Yardbird has announced a Bourbon Dinner Series featuring an evening of bourbon and cuisine. A multi-course dinner will be paired with spirits and cocktails highlighting the Knob Creek portfolio. The exclusive dining event will also give guests a sneak peek into the launch of Yardbird’s own barrel-aged bourbon in partnership with Jim Beam. The Chicago menu will include Skillet Seared Jumbo Scallops with Edamame, Hominy, Pear, Onion, Umami Sage Broth, paired with Brown Derby-Knob Creek Rye, Grapefruit, Thyme; and Stuffed Crispy Yardbird Fried Chicken with Foie Gras, Sunchokes, Celeriac, Pickled Mustard Seed Jus paired with a Knob Creek Old Fashioned (Knob Creek Single Barrel, Orange Bitters). The April 19 evening features the four-course dinner and bourbon pairing for $140 per person. Tickets here.
Chicken Vaccinations Afoot
“The largest outbreak of avian influenza in U.S. history has driven up egg prices and raised concerns about a human pandemic, though CDC experts say the risk of that is low,” reports the New York Times. “The Biden administration, keeping a watchful eye on an outbreak of avian influenza that has led to the deaths of tens of millions of chickens and is driving up the cost of eggs—not to mention raising the frightening specter of a human pandemic—is contemplating a mass vaccination campaign for poultry.”
Bernie Sanders Proposes That Starbucks CEO Howard Schultz Is Not Above A Subpoena
Senator Bernie Sanders has set a Wednesday vote to compel Howard Schultz, billionaire Starbucks chief executive, to testify in front of the Senate Health, Education, Labor and Pensions Committee, reports the New York Times. “Starbucks had declined an invitation in February for him to testify about his violation of federal labor law and defied congressional oversight inquiries, including by refusing requests for meetings and documents.”
Sueños And Diego On Grand Get Interior Demolition Permits
“Interior demolition permits have been issued as the first step in a double-restaurant renovation at 1235 West Grand,” reports YIMBY Chicago. Chef Stephen Sandoval plans to open Sueños and Diego at the site. “Sueños will be a fine-dining restaurant, while Diego will be a more casual eatery. The architect of the project [is] Chicago-based architect Luis Martinez.”
New Craft Breweries Seek Established Destinations
Last year saw 600 brewery openings, but 250 closings, reports Ryan Ori at CoStar. This year is expected to have the lowest number of openings in a decade. New brewers are going where “people are already gathering, rather than trying to create a standalone destination.” In Chicago, “Guinness plans just its second U.S. brewery in one of the country’s fastest-growing neighborhoods, the Fulton Market District. Less than two miles north… Goose Island Beer is set to move from its original brewpub location in Lincoln Park to a new riverfront concert venue as part of the redevelopment of a Morton Salt warehouse.” North of Chicago, “Leinenkugel is opening a new brewery within the home of the MLB’s Milwaukee Brewers.”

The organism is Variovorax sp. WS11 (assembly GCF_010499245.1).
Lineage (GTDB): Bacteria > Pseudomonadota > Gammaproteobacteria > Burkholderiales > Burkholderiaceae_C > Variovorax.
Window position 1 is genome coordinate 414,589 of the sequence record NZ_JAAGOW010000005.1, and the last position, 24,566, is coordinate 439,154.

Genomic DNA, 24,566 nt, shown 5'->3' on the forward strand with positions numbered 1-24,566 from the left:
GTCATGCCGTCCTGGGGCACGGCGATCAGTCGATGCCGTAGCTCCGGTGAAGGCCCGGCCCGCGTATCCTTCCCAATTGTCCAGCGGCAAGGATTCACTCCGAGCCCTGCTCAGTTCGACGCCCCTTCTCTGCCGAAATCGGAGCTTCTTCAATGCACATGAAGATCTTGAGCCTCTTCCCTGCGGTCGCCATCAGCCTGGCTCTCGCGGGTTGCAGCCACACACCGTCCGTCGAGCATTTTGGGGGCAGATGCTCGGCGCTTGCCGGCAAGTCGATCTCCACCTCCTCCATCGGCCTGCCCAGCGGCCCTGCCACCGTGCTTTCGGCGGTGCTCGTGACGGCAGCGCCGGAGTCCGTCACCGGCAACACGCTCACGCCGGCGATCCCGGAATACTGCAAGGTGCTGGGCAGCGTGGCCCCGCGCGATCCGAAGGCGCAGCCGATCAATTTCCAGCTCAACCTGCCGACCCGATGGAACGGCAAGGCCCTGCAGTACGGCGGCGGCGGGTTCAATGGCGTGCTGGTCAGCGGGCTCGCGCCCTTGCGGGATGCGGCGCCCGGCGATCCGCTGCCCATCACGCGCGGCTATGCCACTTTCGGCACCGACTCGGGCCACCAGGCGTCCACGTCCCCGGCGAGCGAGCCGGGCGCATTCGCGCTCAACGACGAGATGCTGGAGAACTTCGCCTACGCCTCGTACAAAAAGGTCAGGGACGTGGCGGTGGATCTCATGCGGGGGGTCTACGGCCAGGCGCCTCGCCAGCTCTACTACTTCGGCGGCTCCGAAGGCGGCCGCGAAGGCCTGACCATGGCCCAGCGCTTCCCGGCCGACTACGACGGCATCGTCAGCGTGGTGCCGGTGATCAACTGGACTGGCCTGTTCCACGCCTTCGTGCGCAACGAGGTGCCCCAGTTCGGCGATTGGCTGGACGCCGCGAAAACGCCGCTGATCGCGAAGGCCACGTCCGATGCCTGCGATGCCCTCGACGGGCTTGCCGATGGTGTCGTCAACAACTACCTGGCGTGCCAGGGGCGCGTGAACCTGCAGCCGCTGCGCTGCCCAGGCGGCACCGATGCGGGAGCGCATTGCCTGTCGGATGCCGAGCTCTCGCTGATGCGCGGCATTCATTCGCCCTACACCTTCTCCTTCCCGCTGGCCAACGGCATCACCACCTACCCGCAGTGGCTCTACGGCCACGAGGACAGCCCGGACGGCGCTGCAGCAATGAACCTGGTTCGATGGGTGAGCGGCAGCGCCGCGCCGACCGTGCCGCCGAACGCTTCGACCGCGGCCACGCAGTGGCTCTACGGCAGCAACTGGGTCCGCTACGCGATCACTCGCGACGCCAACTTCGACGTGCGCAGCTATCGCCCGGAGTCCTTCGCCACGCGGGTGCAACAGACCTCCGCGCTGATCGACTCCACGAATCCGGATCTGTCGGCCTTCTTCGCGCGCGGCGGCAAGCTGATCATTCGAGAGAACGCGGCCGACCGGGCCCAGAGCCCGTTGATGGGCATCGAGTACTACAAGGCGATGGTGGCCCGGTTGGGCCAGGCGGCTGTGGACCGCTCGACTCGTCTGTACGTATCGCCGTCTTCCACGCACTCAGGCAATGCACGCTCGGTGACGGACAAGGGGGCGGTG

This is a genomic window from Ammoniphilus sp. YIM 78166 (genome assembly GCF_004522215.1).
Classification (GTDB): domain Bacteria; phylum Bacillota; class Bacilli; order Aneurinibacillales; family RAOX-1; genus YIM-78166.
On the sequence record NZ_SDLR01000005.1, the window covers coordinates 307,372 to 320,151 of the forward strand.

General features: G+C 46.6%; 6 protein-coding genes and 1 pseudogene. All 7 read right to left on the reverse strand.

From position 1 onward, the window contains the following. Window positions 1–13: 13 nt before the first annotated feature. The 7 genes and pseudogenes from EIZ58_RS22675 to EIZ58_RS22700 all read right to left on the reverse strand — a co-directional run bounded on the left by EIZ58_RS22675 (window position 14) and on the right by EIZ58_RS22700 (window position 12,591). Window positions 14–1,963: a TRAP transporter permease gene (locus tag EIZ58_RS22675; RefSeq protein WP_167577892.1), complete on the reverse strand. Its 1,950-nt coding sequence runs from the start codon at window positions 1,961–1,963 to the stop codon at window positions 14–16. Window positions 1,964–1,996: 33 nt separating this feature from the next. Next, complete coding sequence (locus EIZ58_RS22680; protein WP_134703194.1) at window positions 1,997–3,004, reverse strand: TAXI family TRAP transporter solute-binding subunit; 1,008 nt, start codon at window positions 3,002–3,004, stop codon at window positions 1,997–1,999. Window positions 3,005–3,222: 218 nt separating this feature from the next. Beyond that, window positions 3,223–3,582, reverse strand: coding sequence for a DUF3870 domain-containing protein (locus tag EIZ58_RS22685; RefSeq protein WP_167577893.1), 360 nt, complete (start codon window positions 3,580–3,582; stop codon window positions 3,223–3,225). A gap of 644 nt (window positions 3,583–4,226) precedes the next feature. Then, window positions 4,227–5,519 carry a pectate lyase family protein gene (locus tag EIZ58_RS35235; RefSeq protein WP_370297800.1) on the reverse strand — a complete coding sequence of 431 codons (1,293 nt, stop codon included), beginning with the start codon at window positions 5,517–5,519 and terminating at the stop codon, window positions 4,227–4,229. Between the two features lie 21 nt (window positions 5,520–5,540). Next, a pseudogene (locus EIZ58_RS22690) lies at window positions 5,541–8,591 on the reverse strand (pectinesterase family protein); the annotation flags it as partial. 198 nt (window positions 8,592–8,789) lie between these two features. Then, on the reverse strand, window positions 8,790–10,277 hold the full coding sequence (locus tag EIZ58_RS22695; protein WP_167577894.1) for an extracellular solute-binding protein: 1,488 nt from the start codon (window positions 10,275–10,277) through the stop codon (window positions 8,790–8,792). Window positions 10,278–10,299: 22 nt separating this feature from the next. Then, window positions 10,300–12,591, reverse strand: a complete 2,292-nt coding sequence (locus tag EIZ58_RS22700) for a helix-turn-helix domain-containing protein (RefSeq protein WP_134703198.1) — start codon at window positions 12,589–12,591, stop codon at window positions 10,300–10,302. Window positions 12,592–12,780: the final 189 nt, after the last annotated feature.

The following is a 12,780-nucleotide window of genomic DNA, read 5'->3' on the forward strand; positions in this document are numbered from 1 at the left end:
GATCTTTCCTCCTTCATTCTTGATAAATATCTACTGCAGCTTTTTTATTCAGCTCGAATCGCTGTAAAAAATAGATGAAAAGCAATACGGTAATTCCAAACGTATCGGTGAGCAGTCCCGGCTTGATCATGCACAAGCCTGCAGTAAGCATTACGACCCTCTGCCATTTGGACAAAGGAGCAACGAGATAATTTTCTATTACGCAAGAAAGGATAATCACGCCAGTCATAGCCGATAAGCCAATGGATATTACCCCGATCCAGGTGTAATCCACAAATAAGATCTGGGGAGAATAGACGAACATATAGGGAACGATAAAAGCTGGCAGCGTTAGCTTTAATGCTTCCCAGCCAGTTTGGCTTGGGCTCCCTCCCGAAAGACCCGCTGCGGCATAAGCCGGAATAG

FILM & TELEVISION
Hulu Kills “Devil In The White City”
“‘Devil in the White City’ is officially dead at Hulu,” writes the Hollywood Reporter. “The Disney-backed streamer is no longer moving forward with the limited series that had been in… development for more than a decade.” Another Disney entity, ABC Signature, hopes to still co-produce the Chicago-set series with another corporation with deep pockets. A Jeremy Allen White-starring version is still possible, after the 2022 passing of a Keanu Reeves-Todd Field apparition.
National Critics Institute Taking 2023 Applications
The Eugene O’Neill Theater Center is accepting applications for the National Critics Institute–”the nation’s only program designed for working arts writers and critics to strengthen their skills in an increasingly competitive and fast-paced industry.” Led by director Chris Jones of the Chicago Tribune and associate director Naveen Kumar, the program offers a broad course of study for writers with varying levels of experience. Accepted applicants will participate in workshops from July 5–16, taught by a faculty composed of leading arts and cultural writers. “Participants will write about performances viewed both on and off the O’Neill’s campus and will receive in-depth writing critiques and individualized feedback on their work. The O’Neill strives to fully support all attendees at the 2023 National Critics Institute, for which there is no charge for accommodation, meals, tickets or internal travel during the institute and workshops. Participants are responsible for their own travel to and from campus at the start and end of the program.” Applications are due by Thursday, March 16 here.
United Center Hosts Lionel Richie And Earth, Wind & Fire
Tickets go on sale to the general public for Lionel Richie and Earth, Wind & Fire at United Center here.
Illinois Philharmonic Adds To Board of Directors
Illinois Philharmonic Orchestra has added Roosevelt Griffin III Ed. D. to their board of directors. More on Griffin here.
Steppenwolf Celebrates Forty-Seven Years With Old Post Office Gala